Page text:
Let’s be honest — sometimes it can be hard to pay for therapy.
How often do you tell your friend or co-worker the following: “I’m going to the gym today,” “I got a pedicure,” “I went to church/spiritual practice this weekend,” “I had all day to myself to relax,” or “I took a sick day.”
We say this daily to friends, acquaintances, coworkers, and store clerks without batting an eye.
But how often do you say: “I had therapy today?”
Probably never, right?
One reason may be due to mental health stigma. There is both the social stigma of worrying about how you may be perceived by others and also self-stigma — the internalized beliefs (often negative) you may have about yourself for seeking mental health support.
If this is your mindset, it can feel hard to justify paying for therapy.
Which leads to my second — and crucial — point.
Calling a therapist and learning about their services and fees is actually the first step in the therapeutic process.
By making this call, you are essentially making yourself assess the worth of your mental and emotional well-being. You must explore how much value you find in…
- Having fulfilling relationships and strong communication skills
- Skillfully processing your grief and loss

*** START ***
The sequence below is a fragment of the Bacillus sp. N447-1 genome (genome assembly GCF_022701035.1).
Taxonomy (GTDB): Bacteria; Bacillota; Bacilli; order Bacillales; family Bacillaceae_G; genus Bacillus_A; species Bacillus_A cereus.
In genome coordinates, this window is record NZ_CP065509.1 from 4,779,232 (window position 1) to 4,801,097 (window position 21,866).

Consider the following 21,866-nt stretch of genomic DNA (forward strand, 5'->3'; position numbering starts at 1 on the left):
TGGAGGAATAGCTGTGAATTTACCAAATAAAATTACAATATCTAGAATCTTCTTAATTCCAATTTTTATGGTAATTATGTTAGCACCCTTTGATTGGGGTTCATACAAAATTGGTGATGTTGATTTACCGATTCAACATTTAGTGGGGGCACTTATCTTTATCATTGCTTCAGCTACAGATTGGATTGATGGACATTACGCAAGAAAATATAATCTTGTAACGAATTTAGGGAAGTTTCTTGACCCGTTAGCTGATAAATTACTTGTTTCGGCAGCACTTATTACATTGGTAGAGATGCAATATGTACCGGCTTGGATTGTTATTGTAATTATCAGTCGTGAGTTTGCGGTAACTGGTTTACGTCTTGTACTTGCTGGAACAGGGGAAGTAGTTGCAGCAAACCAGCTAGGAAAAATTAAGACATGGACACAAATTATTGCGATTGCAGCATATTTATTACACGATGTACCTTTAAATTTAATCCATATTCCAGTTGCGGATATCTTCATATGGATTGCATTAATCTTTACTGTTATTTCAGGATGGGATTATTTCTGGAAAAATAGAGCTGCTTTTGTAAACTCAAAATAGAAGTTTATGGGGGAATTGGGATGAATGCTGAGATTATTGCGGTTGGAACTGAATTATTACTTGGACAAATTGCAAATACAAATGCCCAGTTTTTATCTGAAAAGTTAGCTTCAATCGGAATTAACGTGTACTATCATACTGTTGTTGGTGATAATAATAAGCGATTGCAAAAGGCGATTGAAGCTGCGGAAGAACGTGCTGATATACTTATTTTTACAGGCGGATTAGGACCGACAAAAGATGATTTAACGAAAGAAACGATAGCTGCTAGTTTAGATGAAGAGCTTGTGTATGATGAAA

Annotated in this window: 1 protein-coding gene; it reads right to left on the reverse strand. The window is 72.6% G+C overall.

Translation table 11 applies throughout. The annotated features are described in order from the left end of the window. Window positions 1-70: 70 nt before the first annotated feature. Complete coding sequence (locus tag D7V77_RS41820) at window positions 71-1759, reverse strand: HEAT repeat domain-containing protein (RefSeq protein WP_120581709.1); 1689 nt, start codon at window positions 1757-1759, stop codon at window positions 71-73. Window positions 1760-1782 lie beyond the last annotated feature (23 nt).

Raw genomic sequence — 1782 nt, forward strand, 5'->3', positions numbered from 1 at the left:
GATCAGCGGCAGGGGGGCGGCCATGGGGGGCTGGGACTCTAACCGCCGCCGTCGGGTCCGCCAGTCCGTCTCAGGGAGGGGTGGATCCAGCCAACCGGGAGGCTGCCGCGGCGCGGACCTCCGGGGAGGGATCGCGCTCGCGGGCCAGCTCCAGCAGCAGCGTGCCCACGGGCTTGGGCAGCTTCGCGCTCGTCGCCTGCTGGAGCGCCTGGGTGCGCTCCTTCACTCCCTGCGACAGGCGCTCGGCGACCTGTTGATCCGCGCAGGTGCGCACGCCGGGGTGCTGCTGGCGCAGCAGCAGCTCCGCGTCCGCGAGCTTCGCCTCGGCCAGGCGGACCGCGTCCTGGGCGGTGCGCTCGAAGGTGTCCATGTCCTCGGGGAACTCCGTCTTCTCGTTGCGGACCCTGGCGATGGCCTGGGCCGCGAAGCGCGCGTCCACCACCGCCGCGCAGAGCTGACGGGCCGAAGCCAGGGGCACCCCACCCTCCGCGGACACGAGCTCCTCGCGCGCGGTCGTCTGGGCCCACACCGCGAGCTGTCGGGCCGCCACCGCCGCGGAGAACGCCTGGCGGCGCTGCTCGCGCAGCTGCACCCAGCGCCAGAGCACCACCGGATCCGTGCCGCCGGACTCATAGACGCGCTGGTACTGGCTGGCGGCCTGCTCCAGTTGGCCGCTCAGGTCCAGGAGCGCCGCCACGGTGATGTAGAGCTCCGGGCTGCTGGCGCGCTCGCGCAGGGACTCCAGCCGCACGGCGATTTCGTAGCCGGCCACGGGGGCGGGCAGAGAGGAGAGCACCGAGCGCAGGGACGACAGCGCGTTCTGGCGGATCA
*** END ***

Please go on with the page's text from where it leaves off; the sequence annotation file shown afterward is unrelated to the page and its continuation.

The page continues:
- Navigating the coming out/gender exploration process with support and validation
- Thriving (not just surviving) as a Highly Sensitive Person
- Healing from abuse and trauma
- Learning how to un-busy you life and pare down to the essentials
- Taking control of your anxiety and depression
There are all things a skilled therapist can help you accomplish.
Keep in mind – you are not just a client or patient. You are an informed and empowered consumer. You can ask a prospective therapist about their fees. You can ask them what value they will bring to your life. You can ask them how they can help you. You can shop around for different therapists to find the best fit.
A good therapist works as hard as you do. They are engaged and present in session. They offer impartial and valuable insight. They teach you skills to cope with whatever you’re struggling with. They help you make healthier relationship or career choices. They hold you accountable. They call you out when you are getting in your own way.
What’s it worth to you?